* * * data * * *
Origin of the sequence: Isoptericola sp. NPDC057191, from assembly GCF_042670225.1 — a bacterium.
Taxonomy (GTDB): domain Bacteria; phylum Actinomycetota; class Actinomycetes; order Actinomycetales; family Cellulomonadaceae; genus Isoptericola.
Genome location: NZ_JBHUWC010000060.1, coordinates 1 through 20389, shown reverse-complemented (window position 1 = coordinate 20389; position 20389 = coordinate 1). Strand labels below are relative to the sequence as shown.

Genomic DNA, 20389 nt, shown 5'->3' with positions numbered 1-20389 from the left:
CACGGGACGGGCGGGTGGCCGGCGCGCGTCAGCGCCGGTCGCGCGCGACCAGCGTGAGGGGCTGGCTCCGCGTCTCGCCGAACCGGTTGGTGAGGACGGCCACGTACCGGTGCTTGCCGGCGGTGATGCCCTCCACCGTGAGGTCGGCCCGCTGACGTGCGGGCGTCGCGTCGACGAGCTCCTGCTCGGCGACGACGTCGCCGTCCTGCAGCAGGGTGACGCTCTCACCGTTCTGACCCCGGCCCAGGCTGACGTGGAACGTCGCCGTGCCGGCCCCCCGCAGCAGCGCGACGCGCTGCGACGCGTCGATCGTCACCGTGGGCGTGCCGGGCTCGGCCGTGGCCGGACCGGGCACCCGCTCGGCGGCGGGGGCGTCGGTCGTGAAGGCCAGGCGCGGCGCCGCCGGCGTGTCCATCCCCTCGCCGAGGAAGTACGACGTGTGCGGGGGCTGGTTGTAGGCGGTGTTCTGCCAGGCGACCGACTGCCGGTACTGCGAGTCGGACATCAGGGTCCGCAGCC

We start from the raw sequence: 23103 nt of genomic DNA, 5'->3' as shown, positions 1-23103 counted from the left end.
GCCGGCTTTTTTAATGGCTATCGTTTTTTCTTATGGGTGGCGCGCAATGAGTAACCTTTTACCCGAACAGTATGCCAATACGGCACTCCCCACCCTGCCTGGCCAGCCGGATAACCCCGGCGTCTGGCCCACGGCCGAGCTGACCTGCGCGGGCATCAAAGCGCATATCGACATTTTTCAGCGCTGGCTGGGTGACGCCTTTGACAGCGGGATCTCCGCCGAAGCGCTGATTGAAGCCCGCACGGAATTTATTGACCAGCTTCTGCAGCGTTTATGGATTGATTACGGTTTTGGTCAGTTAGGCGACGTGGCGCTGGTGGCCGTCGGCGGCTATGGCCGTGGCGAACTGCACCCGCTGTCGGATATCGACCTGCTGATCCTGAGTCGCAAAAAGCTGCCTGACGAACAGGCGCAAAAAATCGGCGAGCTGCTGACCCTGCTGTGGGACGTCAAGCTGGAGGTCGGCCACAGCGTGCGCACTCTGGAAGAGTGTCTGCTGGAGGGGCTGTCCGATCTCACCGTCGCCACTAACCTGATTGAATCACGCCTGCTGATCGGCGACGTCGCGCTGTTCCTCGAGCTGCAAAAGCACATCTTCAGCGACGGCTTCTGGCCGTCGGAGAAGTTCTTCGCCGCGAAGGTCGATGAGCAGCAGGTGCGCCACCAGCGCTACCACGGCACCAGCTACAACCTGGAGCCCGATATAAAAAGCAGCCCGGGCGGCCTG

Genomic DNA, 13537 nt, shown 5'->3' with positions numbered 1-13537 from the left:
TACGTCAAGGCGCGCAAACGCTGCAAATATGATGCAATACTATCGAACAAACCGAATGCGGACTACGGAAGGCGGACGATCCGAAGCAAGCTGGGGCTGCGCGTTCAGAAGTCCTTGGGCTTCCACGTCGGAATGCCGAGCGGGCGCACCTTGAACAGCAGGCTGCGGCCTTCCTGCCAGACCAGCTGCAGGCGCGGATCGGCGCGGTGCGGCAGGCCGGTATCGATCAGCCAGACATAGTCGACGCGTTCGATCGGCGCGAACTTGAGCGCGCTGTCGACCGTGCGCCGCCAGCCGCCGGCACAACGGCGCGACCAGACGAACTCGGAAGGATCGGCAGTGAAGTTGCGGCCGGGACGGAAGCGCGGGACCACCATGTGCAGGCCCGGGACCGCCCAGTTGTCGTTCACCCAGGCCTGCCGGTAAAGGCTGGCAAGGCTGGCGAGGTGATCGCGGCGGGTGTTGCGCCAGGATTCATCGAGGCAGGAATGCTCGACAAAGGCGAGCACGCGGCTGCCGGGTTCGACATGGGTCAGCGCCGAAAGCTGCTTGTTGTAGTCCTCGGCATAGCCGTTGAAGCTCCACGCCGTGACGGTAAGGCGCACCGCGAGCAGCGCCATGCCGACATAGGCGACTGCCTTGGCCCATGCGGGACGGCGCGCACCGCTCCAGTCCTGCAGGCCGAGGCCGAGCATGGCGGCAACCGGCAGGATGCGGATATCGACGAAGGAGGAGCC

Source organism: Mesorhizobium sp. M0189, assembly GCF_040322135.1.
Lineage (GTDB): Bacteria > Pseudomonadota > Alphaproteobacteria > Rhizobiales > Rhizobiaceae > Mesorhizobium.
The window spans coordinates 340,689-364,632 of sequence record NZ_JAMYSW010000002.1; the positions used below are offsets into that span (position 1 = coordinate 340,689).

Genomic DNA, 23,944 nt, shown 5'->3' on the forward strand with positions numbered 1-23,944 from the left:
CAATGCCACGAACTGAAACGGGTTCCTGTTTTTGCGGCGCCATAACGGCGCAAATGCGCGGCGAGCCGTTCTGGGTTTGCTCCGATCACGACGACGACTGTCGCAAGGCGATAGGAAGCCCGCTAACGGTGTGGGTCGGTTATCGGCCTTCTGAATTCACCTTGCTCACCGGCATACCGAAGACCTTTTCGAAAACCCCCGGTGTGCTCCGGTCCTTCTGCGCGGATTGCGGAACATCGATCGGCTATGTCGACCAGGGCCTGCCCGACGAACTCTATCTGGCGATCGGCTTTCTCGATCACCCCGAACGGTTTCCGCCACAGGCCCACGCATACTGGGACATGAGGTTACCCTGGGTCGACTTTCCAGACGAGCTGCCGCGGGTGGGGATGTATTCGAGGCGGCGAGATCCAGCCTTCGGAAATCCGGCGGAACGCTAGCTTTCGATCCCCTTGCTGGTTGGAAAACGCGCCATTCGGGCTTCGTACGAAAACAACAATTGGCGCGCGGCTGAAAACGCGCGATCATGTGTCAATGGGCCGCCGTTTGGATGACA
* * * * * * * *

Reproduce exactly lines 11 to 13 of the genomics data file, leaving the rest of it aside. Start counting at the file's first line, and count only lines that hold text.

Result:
Lineage (GTDB): Bacteria > Pseudomonadota > Alphaproteobacteria > Rhizobiales > Rhizobiaceae > Mesorhizobium.
The window spans coordinates 340,689-364,632 of sequence record NZ_JAMYSW010000002.1; the positions used below are offsets into that span (position 1 = coordinate 340,689).

Genomic DNA, 23,944 nt, shown 5'->3' on the forward strand with positions numbered 1-23,944 from the left: